Austerity, Social Program Restructuring, and the Erosion of Democracy: Examining the 2012 Employment Insurance Reforms

By Porter, Ann | Canadian Review of Social Policy, January 1, 2015 | Go to article overview

Austerity, Social Program Restructuring, and the Erosion of Democracy: Examining the 2012 Employment Insurance Reforms


Porter, Ann, Canadian Review of Social Policy


The austerity period in Canada, unfolding under Prime Minister Stephen Harper's government since 2011, has involved both the cutting back of social programs and a complex process of state reregulation and restructuring in the social policy area. In announcing the turn to austerity the government stated that the post-2008 recession deficit was to be eliminated "without raising taxes, cutting transfers to persons, including those for seniors, children and the unemployed, or cutting transfers to other levels of government that support health care and social services, Equalization, and the gas tax transfer to municipalities" (Canada, Department of Finance, 2011, p. 17). Despite this assertion a significant re-orientation of social policy and social programs is occurring; one which has involved cuts, which is likely to have a significant impact on the level and quality of support and services available, to further increase inequalities and which charts new roles for the federal government in these areas.

Employment Insurance (EI) has been central to this austerity-related social policy change. While the Conservative government's spring 2011 budget marked the turn from a stimulus response to an austerity program, the most significant austerity measures were introduced in the spring 2012 budget. Bill C-38, the 2012 budget implementation bill, was 450 pages long and amended some 70 pieces of legislation. Among these amendments were significant changes to the EI program. On the one hand, the EI amendments continued the erosion of benefits and of state responsibility for the unemployed that had been on-going for some time. On the other hand, the 2012 EI reforms also indicated changes at a deeper level and new directions for the program. Particularly striking was the increased state control in certain labour market areas, seen, for example, in the centralization within Cabinet of decision-making with regard to key aspects of the program and in subsequent, more coercive, regulations requiring certain categories of EI recipients, particularly "frequent users", to accept a wider variety of work at considerably lower rates of pay. In addition, links were made between the EI program and the low-wage Temporary Foreign Worker Program. The appeals procedures were completely reorganized with the tripartite boards of referees (previously in place to hear a first level of appeal) eliminated and replaced by a centralized Social Security Tribunal, located in Ottawa. In the months following the implementation of these changes EI monitoring, fraud investigation and house calls were stepped up. These are changes that go far beyond the cost- cutting implied by the austerity discourse, entailing not only centralization of state control, but alterations to democratic decision-making structures and to administrative processes and procedures, as well as a more aggressive role for the state vis à vis the unemployed.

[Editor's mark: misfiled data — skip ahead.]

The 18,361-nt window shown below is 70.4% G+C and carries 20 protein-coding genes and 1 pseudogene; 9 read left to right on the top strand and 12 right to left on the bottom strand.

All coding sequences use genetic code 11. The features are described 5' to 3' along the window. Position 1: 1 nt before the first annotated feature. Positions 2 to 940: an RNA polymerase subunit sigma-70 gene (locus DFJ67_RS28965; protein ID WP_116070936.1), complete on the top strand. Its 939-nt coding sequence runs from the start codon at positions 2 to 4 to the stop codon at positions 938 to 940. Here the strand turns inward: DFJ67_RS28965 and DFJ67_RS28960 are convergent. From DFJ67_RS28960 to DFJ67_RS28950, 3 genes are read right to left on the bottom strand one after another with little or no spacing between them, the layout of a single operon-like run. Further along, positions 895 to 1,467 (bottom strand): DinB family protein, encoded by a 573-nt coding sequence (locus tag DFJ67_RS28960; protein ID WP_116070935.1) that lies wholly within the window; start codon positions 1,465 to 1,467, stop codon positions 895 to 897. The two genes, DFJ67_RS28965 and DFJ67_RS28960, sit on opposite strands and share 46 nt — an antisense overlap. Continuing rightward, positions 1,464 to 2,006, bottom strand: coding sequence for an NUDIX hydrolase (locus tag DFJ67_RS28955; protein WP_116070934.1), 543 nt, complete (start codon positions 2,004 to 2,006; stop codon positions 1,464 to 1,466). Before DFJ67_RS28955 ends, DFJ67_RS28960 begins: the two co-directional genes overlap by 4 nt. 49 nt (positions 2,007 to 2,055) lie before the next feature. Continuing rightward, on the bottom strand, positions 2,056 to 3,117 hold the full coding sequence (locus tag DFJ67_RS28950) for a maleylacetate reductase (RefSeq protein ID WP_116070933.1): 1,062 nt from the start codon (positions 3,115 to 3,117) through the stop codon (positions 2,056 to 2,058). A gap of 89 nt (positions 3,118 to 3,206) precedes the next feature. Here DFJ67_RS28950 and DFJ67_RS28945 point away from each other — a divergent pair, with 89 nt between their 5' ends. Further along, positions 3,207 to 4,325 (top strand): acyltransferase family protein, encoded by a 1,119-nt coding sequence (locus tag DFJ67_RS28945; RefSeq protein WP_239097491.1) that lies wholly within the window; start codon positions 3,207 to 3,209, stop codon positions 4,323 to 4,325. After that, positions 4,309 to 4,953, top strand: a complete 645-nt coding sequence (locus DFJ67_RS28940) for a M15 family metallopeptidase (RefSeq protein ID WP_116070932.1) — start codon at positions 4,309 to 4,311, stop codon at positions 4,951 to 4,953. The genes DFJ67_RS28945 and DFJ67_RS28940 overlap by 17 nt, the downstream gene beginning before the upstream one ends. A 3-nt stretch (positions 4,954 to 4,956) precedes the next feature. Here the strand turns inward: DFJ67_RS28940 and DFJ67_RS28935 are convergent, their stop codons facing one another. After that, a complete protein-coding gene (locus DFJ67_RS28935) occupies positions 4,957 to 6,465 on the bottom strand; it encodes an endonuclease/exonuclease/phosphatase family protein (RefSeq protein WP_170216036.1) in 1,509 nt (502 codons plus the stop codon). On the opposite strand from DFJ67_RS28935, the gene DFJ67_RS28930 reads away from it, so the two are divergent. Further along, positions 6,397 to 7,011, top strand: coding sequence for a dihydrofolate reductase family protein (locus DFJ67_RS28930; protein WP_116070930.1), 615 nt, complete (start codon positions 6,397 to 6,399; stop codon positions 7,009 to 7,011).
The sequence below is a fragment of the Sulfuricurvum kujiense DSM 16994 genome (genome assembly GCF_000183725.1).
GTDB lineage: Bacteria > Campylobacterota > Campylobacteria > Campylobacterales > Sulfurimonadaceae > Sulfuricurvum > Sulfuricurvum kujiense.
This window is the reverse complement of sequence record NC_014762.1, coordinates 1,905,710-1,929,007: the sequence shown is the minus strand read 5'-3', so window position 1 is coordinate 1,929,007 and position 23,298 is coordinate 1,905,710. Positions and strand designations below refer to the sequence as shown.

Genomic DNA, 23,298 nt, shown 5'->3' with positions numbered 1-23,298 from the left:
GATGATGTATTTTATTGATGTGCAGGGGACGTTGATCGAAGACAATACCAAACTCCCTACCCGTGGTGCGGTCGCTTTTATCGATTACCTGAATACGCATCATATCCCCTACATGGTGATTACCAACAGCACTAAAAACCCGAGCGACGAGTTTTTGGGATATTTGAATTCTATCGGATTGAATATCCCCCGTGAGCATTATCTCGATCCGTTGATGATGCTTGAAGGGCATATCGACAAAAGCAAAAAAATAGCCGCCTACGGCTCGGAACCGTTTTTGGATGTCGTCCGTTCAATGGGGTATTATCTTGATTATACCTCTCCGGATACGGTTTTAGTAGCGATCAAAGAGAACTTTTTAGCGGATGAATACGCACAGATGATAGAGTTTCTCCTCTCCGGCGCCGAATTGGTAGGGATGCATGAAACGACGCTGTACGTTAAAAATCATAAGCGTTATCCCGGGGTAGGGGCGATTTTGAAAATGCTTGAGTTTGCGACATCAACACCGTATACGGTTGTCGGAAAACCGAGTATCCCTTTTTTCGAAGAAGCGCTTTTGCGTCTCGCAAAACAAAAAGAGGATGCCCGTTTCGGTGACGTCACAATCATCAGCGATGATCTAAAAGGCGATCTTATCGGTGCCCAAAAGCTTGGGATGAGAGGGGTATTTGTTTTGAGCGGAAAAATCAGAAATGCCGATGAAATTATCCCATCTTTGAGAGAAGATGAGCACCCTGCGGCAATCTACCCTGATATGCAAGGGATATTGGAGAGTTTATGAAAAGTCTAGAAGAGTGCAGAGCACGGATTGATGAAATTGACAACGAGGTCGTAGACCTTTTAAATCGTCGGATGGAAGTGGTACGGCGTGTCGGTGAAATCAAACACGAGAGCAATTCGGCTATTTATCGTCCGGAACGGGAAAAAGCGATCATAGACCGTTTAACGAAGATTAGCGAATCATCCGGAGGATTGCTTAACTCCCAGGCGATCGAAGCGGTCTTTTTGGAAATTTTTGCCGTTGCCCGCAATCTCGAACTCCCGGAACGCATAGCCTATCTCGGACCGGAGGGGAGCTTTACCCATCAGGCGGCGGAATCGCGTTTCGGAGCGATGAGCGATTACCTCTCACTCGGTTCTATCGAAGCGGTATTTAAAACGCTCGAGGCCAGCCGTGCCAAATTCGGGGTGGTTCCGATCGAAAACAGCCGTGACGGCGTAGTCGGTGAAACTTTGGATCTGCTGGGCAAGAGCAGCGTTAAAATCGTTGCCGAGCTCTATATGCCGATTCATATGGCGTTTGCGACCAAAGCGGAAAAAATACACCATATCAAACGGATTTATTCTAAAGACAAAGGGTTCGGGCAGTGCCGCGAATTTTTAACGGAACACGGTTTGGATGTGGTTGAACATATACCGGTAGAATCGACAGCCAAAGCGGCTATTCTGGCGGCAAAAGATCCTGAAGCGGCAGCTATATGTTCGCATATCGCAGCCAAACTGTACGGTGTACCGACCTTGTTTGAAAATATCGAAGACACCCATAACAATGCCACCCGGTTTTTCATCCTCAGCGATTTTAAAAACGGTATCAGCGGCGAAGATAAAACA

This paper is concerned both to identify the changes in the EI program introduced by Prime Minister Stephen Harper's government, and to reflect on how these changes connect to, and form, part of the shifting role of the state and of social policy goals in the current austerity context. A central argument of the paper is that there has been a linking in important ways of austerity, social program restructuring, and the establishment of a new, more anti-democratic phase of neoliberalism. Numerous authors have raised concerns about how the current austerity period has amplified the anti-democratic tendencies inherent in the neo-liberal project (see, for example, Streeck, 2013; Crouch, 2013; Ayers & Saad-Filho, 2014). Particularly striking, for example, has been the replacement of elected governments by technocratic "experts" in countries such as Greece and Italy, but elsewhere and in other respects also, attention has been drawn to the erosion of democratic processes and procedures, the continued strength and power of finance capital, the increasing influence of corporations as "insiders" to the policy process (Crouch, 2013), declining voter turnout (Offe, 2013) and other measures that have eroded democratic accountability, in Canada and elsewhere. …

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